The World Forum on Natural Capital was held in Edinburgh, Scotland, from the 27 to the 28th of November 2017. As an official partner for this year's event, we were excited to engage with policy-makers and leaders on the crucial issues of how and why we must learn to value nature in economic and social decision-making.
The stand-out event for the GEC in Edinburgh was the launch of our ground-breaking new report, The Wealth of Nature, authored by an international team of economists at the University of Oxford. The report examines the hidden dependency of modern global economies on nature, and argues that major structural changes are needed in the way we understand and practice economics if we are to achieve global prosperity and avoid dangerous environmental damage.
As partners for the event, we also ran two panel sessions during the World Forum, both of which brought together high-level representatives from the worlds of business, government and environment for debate and discussion on natural capital approaches.
Panel D3: "Tackling natural capital challenges head-on"
Nov 27th, 15:00 - 16:00
Our first panel took a critical look at current progress towards natural capital approaches at the national level, and explore what works, what doesn't, and how governments can mainstream natural capital into their decision-making.
The past few years have seen a proliferation of natural capital initiatives, but almost all of these have come from the private sector. But natural capital approaches cannot succeed without supportive policy frameworks at the state level. Why are governments lagging behind, and what can they do to catch up?
This panel explored how advances in natural capital thinking are relevant to national planning and budgets, and how governments can embrace a natural capital approach to opportunities and risks.
- Chair: Steve Bass, Senior Associate, IIED
- Oliver Greenfield, Convenor, Green Economy Coalition
- The Hon. Mary Kitutu, Minister of State for Environment, Government of Uganda
- Georgina Mace, Professor of Biodiversity and Ecosystems, UCL
- Dr Helen Crowley, Head of Sustainable Sourcing Innovation, Kering
- Kate Schreckenberg, Director, Ecosystem Services for Poverty Alleviation
Panel D5: "Capitals and substitutability: a new approach to the Sustainable Development Goals"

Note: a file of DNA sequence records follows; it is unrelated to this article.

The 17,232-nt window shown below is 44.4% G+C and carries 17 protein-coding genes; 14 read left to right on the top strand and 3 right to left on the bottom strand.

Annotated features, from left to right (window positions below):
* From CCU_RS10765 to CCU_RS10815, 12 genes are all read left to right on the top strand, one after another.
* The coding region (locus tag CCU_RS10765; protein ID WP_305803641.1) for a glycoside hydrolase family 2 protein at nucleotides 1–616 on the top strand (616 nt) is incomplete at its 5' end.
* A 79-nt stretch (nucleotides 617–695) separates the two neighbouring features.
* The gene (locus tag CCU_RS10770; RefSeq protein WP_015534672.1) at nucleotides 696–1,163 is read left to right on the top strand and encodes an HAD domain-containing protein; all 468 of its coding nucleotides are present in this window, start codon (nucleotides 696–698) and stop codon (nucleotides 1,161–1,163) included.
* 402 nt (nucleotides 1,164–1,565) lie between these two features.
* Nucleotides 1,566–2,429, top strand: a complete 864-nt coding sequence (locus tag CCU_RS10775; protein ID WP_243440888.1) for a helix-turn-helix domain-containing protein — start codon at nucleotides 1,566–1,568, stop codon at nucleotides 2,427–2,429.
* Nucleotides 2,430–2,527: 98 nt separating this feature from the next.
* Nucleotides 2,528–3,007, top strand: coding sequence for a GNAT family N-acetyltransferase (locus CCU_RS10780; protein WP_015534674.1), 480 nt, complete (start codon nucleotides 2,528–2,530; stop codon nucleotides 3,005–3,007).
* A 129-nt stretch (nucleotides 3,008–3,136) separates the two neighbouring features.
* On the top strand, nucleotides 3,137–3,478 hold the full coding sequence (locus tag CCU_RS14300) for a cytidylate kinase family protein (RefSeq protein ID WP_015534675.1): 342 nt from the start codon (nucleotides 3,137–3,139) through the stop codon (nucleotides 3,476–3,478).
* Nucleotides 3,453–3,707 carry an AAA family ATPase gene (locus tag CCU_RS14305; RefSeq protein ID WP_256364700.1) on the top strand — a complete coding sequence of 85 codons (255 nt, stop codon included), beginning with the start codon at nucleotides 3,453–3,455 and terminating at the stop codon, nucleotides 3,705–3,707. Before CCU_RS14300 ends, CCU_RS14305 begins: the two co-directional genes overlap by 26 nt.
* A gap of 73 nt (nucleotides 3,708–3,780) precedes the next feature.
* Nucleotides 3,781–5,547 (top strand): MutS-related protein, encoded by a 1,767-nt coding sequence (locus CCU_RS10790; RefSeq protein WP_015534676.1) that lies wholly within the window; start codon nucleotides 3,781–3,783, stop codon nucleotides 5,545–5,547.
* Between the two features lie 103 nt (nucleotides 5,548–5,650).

Nov 28th, 12:00 - 13:00
This panel explored how natural capital approaches offer a new key to unlock progress on the UN Sustainable Development Goals (SDGs).
In this session, pioneering research developed by the Institute of New Economic Thinking at the Oxford Martin School was explored and tested with an eminent panel from business, government and integrated reporting.
Natural capital approaches have much potential when it comes to economic development and environmental protection. But are there blind spots within mainstream economic theory that must be addressed if we are to avoid breaching critical natural capital limits? And how can we ensure the plethora of approaches combine, rather than compete, when it comes to the SDGs?
- Chair: Oliver Greenfield, Convenor, Green Economy Coalition
- Cameron Hepburn, Professor of Environmental Economics, University of Oxford
- Neil Stevenson, Managing Director: Global Implementation, The International Integrated Reporting Council
- Jessica Fries, Executive Chair, Accounting for Sustainability
- Omer van Renterghem, Theme Expert Land, Water and Ecosystems, Ministry of Foreign Affairs, Netherlands
‘Nature positive’ must mean more than just slowing down nature’s extermination
With more and more businesses promising to become ‘nature positive’, new standards for planning, design and construction are urgently needed
Government Dialogue on Natural Capital Accounting
On July 13th we'll be joining with Capitals Coalition for a webinar on integrating the value of people and society into decision-making